Gay Talese: Writing tips from a master of observation
American author Gay Talese advises budding writers to pursue ideas that don't seem obvious.
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"You cannot fake interest," he added.Skip to next paragraph
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For Talese, journalism boils down to curiosity – a hunger for the story and the perseverance to continue without the validation of others. "Curiosity propels any young journalist," he said, "and then the patience and capacity to follow up on it." He stressed the importance of knowing people so well that their stories can be written with the utmost precision. "What requires sometimes the imagination of the journalist is to follow up on an idea that is not so obvious."
I brought up my idea of writing about cabdrivers, to which he countered: "On cabdrivers you are getting everything secondhand. You are not a cabdriver; you sit in the back of a cab." He recommended I write about something more familiar, my experiences in the service industry: "Potentially, you can do a very fine essay on your personal experience as a coat- and hat-check girl."
Here the interview took an abrupt turn, and I was suddenly on the receiving end of the questions:
Talese: You say that you check coats?
Me: At the Harvard Club.
T: Did you write about checking coats – what the experience was like?
Me: I have a journal; I never wrote a full article.
T: Now, why didn't you? I want to know why you are not writing about hat checkers checking hats. It seems to me you should write about what you know. Tell me what is it like?... How many coats do you check a day?
Me: There are about 600 to 700 hangers. During bridal parties we check about 500 coats.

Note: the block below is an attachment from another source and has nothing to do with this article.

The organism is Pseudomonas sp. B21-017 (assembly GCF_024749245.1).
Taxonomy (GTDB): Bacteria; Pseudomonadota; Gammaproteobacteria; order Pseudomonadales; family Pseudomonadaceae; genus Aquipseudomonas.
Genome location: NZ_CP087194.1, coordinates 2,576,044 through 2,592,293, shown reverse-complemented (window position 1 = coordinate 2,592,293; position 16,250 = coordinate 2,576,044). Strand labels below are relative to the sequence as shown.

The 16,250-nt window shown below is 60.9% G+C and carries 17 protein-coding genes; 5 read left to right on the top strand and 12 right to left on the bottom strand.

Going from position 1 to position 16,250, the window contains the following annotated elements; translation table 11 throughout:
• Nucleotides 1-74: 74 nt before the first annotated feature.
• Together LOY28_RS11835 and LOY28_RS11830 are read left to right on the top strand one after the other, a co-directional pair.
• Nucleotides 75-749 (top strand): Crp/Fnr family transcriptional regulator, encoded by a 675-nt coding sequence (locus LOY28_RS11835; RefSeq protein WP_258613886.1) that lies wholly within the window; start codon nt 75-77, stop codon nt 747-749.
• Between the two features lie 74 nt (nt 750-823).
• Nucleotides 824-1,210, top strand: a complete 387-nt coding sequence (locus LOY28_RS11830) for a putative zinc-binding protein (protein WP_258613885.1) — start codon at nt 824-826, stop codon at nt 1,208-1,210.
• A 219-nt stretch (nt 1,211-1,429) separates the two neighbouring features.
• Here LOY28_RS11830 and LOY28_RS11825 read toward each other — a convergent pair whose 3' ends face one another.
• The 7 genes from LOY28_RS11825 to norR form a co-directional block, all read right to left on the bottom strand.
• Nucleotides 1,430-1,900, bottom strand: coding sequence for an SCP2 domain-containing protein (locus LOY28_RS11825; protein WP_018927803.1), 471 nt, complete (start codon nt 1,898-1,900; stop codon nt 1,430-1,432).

T: Do you accept tips?
Me: We are not allowed to accept tips but if members give, we accept.
T: Have you ever had a coat missing?
T: Has anyone ever stolen a coat?
T: Besides the fact that nothing ever went wrong, are you saying that nothing goes wrong?
Me: We misplaced coats and the numbers on the hangers – 556 with 565 – but we always find the coats.
T: So you are dyslexic? Do you need to write the numbers down?
Me: No. One number we give to the member, the other we keep. When it rains, tickets get wet and the coats smell bad.
T: Maybe you should write about the problems in the coat room on a rainy day. You should write about what you know – about your affliction with getting the numbers right.
T: Write it well enough. If you want to write something that can last – meaning something that can be read months, years after you write it because the writing is good, the story is interesting, because the choice of language is superior, it is clear to a large range of readership – have the willingness to rewrite your story.
To achieve all these goals it takes time, after doing it again and again. You have to polish it. It will not be right the first time, second, or third. A lot of people are not that patient.
A short time later I was hunched over a small table at a Madison Avenue cafe, more energized by my experience than by the espresso in my hand. I left the cafe and headed to the Harvard Club, pen and paper in hand.